If elected, I would undertake to be a regular attender and to devote my maximum time and efforts to the Liberal Democrats and to the business of the House.

Russell, E.

I am a long-standing party member, activist and approved parliamentary candidate. I was a Councillor in Lewisham 2006–2010 and chaired Overview and Scrutiny. I was a London Assembly candidate 2012.

I have been chair of Wide Horizons Outdoor Education Trust (1105847) since 2012. Wide Horizons provides outdoor education to 45,000 children each year.

If elected, I will be a full-time working peer and will make the best contribution I can to the workings of the House.

Somerleyton, L.

Employer of >100pax in deprived area near Great Yarmouth tourism & agriculture; two food businesses, one Middle Eastern, currently Hot Chip, gourmet chip shop, Brixton. Travelled to occupied territories, support the Hoping Foundation, Palestinian Circus, the Palestinian marathon and deeply committed to Palestinian Statehood; concerned the government is not.

Visited re-wilding projects; committed to this marriage between enriched native wildlife diversity and enriched human diet; concerned government has no green philosophy.

 

We shall bring you the result when we know it next week.

* Caron Lindsay is Editor of Liberal Democrat Voice and blogs at Caron's Musings

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20 Comments

  • Richard Underhill 12th Apr '16 - 8:04pm

    Lords Hansard will show that David Steel’s attempts at reform included the abolition of these elections, not least because of the effects “on our side of the House”.
    Although he has achieved an Act of Parliament, including the useful reform of voluntary retirement of peers, there is scope and need for more progress.
    Candidates should be asked questions.

  • Richard Underhill 12th Apr '16 - 8:06pm

    Not the strangest election ever. Imagine a court of law in the UK making a decision on heredity before DNA testing was scientifically available.

  • Neil Bradbury 12th Apr '16 - 8:38pm

    out of interest, why is the hereditary Baron Redesdale, Lib Dem and in the Lords, not voting?

  • Tony Greaves 12th Apr '16 - 8:50pm

    The last hered election for a Liberal Democrat was an election by the whole House when Lord Methuen died. Every member of the House could vote and any eligible peer could stand but by the Carter Convention a LD had to be elected (and several Tories and Independents did). The winner was Raymond Asquith (the Earl of Oxford and Asquith), who is now one of the three voters.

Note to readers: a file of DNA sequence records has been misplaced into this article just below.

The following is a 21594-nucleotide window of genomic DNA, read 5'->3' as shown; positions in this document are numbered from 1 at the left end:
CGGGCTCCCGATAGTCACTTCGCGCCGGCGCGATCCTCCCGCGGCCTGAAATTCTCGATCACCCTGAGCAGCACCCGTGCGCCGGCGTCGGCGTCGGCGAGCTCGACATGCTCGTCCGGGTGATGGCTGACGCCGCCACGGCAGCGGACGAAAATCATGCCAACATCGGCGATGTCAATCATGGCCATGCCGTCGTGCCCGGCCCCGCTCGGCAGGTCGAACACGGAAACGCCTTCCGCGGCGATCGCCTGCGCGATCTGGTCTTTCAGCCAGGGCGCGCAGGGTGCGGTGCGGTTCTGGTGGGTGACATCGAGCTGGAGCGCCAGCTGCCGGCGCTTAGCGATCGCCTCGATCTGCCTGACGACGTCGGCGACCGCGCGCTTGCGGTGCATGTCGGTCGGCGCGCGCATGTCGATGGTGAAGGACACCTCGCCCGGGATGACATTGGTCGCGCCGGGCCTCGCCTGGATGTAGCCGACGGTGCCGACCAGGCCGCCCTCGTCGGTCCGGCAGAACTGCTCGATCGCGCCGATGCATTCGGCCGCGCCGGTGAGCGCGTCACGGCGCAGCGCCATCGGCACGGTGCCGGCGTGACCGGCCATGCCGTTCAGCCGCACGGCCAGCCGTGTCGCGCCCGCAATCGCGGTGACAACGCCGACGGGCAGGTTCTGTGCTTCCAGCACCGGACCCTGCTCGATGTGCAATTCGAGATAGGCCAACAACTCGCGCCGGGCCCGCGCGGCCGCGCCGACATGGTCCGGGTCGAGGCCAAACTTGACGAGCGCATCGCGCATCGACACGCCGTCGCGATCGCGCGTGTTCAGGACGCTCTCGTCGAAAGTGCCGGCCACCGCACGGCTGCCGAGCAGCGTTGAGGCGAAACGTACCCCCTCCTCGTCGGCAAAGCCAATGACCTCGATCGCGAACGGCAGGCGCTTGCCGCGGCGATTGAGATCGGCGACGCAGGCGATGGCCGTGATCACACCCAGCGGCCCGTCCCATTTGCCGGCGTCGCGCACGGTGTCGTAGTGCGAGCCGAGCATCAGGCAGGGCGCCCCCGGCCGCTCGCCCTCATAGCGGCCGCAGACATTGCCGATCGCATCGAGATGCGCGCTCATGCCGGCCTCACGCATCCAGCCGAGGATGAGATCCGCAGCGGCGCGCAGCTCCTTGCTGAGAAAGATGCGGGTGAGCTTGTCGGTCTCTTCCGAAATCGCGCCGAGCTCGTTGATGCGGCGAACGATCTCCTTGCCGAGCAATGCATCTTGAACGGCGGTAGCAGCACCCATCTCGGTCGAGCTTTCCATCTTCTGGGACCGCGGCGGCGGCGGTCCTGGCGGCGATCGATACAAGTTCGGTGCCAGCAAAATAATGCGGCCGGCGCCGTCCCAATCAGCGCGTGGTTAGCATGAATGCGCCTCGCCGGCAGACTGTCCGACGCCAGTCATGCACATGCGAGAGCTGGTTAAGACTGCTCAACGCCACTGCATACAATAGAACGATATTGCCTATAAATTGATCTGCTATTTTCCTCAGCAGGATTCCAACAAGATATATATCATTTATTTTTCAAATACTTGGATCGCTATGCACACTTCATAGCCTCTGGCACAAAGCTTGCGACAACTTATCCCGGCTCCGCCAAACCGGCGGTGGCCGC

The previous hered by-election for a LD place followed the death of the very great Conrad Russell (Earl Russell) and was restricted to the LD group but there were then four voters (see below!) Patrick Glasgow – the Earl of Glasgow – won with four votes and all the other candidates got none.

    This time there are only three voters because one of the four (Lucius Falkland – Viscount Falkland) took himself off to the Crossbenches a few years ago.

    If you think this is all another reason for serious reform of the Upper House, I would not disagree.

    I don’t think anyone will be opening a book on the present contest.

    Tony Greaves

  • Tony Greaves 12th Apr '16 - 8:53pm

    Rupert Redesdale left the House in 1999 in the cull of all but 92 hereditaries. He returned to the Lords as a Life Peer in 2000 and sits by virtue of that title (Lord Mitford). But the hereditary title is the senior one so he is known by that title in the House. (Don’t ask…)

  • Mick Taylor 12th Apr '16 - 9:01pm

    I never knew Lord Summerleyton was a Liberal! He has rights over the decisions taken in respect of People’s Park, Halifax. You live and learn.

  • Tony Greaves 12th Apr '16 - 9:06pm

    By the way (sorry, must go do something useful…)

    The last by-election with just three electors was for a Labour place and was won by Lord Grantchester by 2 votes to 1.

  • Tony Greaves 12th Apr '16 - 9:08pm

    Lord Summerleyton may or may not be a Liberal. Any peer eligible to sit in the House can stand (though I think they have to agree to sit on the LD benches when they arrive). I would not put any money on this man though.